The board said only that Musk had "addressed the funding for this to occur".
A Tesla spokesperson declined to comment.
Musk announced the bombshell move Tuesday on Twitter, writing that he had secured funding to buy Tesla Inc.'s shares at $420 each. The SEC has previously ruled that using social media to disclose company news is OK, as along as investors have been told that those channels may be used.
The murkiness of the financing could turn into a legal mine field for Musk and Tesla, according to both Coffee and former SEC lawyer Pete Henning, now a law professor at Wayne State University. These reportedly include why the company decided to make such a major announcement on Twitter and if it believes "investor-protection rules had been met".
"Elon Musk argues that Tesla could do better without the distraction and short-termism of the public market".
Two of the potential stumbling blocks to Musk's plan include the stock price premium not being enough to get the existing shareholders on board to support the sale and coming up short on the announced funding to complete the transition. "The board has met several times over the last week and is taking the appropriate next steps to evaluate this".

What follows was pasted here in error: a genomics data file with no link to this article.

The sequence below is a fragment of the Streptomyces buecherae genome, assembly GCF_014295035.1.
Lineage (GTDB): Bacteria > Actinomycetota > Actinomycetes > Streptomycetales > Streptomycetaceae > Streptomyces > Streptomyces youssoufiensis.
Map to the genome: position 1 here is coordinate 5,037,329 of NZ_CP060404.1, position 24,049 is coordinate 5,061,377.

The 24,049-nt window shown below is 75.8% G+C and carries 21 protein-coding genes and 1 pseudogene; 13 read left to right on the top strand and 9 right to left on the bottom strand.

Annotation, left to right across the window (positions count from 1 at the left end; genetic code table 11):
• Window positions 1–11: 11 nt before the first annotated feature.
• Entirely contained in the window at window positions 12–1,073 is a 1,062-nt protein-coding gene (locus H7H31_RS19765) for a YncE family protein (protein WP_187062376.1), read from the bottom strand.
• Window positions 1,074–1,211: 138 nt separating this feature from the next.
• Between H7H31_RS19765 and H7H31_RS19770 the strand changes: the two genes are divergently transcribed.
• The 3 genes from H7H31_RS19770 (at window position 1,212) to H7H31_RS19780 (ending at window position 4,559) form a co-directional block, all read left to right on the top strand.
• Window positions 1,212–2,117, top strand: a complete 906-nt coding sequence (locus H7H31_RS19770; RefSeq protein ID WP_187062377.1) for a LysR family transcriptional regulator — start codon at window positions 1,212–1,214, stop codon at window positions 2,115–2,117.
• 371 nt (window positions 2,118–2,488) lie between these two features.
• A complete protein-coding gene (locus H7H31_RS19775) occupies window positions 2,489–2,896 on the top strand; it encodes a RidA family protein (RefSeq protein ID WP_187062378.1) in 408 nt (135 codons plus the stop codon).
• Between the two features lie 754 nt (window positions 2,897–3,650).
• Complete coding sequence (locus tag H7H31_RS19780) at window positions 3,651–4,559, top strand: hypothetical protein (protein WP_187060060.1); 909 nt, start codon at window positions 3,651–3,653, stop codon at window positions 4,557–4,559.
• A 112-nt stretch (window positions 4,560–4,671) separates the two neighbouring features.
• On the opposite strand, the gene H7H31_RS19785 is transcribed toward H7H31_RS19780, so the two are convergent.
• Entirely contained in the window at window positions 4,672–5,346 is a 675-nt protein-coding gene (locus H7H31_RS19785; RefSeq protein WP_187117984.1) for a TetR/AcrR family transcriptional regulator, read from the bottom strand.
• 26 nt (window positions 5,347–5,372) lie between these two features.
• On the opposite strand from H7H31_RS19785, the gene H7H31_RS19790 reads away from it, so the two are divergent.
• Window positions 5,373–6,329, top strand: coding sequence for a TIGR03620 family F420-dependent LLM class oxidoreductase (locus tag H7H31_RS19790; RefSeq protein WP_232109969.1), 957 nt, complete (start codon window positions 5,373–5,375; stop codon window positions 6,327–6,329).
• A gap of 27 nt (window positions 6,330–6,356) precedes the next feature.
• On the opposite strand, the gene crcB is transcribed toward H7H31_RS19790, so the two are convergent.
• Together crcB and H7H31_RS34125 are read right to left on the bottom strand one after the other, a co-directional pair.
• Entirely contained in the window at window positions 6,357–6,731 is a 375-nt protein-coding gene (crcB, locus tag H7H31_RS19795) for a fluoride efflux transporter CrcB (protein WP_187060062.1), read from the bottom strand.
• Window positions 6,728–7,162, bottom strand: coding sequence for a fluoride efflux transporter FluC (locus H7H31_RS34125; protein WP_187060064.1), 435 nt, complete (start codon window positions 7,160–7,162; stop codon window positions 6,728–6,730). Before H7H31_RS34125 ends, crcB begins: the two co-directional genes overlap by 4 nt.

The deal would be the biggest leveraged buyout of all time, beating the $45 billion record set by Texas power utility Energy Future Holdings. However, Musk expects the shareholders to agree with him and allow him to take the company private again.
Buying Tesla in its entirety would cost US$72b, based on the company's outstanding stock as of July 27.
Bloomberg's Selina Wang and Giles Turner reported that Musk and Son failed to reach an agreement over the structure of the company, citing sources.
Musk also wants Tesla's employees to remain shareholders. However, Musk is not one to be Twitter-shy, and his unexpected post sent Tesla's shares skyrocketing.
It seems to have gotten the better of the billionaire who has tweeted that he's considering taking the company private.
Scepticism about the legitimacy of Musk's proposed deal surfaced nearly immediately after Musk dropped the bombshell on his Twitter account a few hours after the stock market opened on Tuesday.
The company is still working its way out of what Mr Musk called "production hell" at its home factory in California, where a series of manufacturing challenges delayed the ramp-up of production of its new Model 3 sedan, on which the company's profitability rests.